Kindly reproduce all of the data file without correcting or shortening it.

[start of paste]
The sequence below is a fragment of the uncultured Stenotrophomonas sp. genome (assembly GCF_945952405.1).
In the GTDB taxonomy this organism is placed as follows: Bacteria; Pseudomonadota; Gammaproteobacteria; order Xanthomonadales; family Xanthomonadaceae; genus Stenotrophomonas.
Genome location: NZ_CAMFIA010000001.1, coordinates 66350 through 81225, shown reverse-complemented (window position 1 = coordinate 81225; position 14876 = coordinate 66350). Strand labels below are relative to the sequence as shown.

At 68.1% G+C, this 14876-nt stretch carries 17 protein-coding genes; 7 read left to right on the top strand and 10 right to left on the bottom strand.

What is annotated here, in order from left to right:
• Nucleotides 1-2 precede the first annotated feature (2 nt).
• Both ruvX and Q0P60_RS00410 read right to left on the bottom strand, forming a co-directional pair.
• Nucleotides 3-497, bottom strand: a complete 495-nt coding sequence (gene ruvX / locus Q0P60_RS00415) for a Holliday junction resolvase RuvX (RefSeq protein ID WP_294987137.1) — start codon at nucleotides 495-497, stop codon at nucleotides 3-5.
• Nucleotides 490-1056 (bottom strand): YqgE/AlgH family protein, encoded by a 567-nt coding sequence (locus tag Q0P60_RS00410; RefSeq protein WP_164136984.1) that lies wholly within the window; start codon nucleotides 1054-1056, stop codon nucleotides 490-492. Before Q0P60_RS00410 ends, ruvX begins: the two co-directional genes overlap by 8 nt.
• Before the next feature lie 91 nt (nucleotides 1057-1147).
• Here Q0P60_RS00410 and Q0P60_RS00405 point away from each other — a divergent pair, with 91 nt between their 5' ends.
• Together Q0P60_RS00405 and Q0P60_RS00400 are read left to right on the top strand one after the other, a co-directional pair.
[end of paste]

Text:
The sequence below is a fragment of the uncultured Stenotrophomonas sp. genome (assembly GCF_945952405.1).
In the GTDB taxonomy this organism is placed as follows: Bacteria; Pseudomonadota; Gammaproteobacteria; order Xanthomonadales; family Xanthomonadaceae; genus Stenotrophomonas.
Genome location: NZ_CAMFIA010000001.1, coordinates 66350 through 81225, shown reverse-complemented (window position 1 = coordinate 81225; position 14876 = coordinate 66350). Strand labels below are relative to the sequence as shown.

At 68.1% G+C, this 14876-nt stretch carries 17 protein-coding genes; 7 read left to right on the top strand and 10 right to left on the bottom strand.

What is annotated here, in order from left to right:
• Nucleotides 1-2 precede the first annotated feature (2 nt).
• Both ruvX and Q0P60_RS00410 read right to left on the bottom strand, forming a co-directional pair.
• Nucleotides 3-497, bottom strand: a complete 495-nt coding sequence (gene ruvX / locus Q0P60_RS00415) for a Holliday junction resolvase RuvX (RefSeq protein ID WP_294987137.1) — start codon at nucleotides 495-497, stop codon at nucleotides 3-5.
• Nucleotides 490-1056 (bottom strand): YqgE/AlgH family protein, encoded by a 567-nt coding sequence (locus tag Q0P60_RS00410; RefSeq protein WP_164136984.1) that lies wholly within the window; start codon nucleotides 1054-1056, stop codon nucleotides 490-492. Before Q0P60_RS00410 ends, ruvX begins: the two co-directional genes overlap by 8 nt.
• Before the next feature lie 91 nt (nucleotides 1057-1147).
• Here Q0P60_RS00410 and Q0P60_RS00405 point away from each other — a divergent pair, with 91 nt between their 5' ends.
• Together Q0P60_RS00405 and Q0P60_RS00400 are read left to right on the top strand one after the other, a co-directional pair.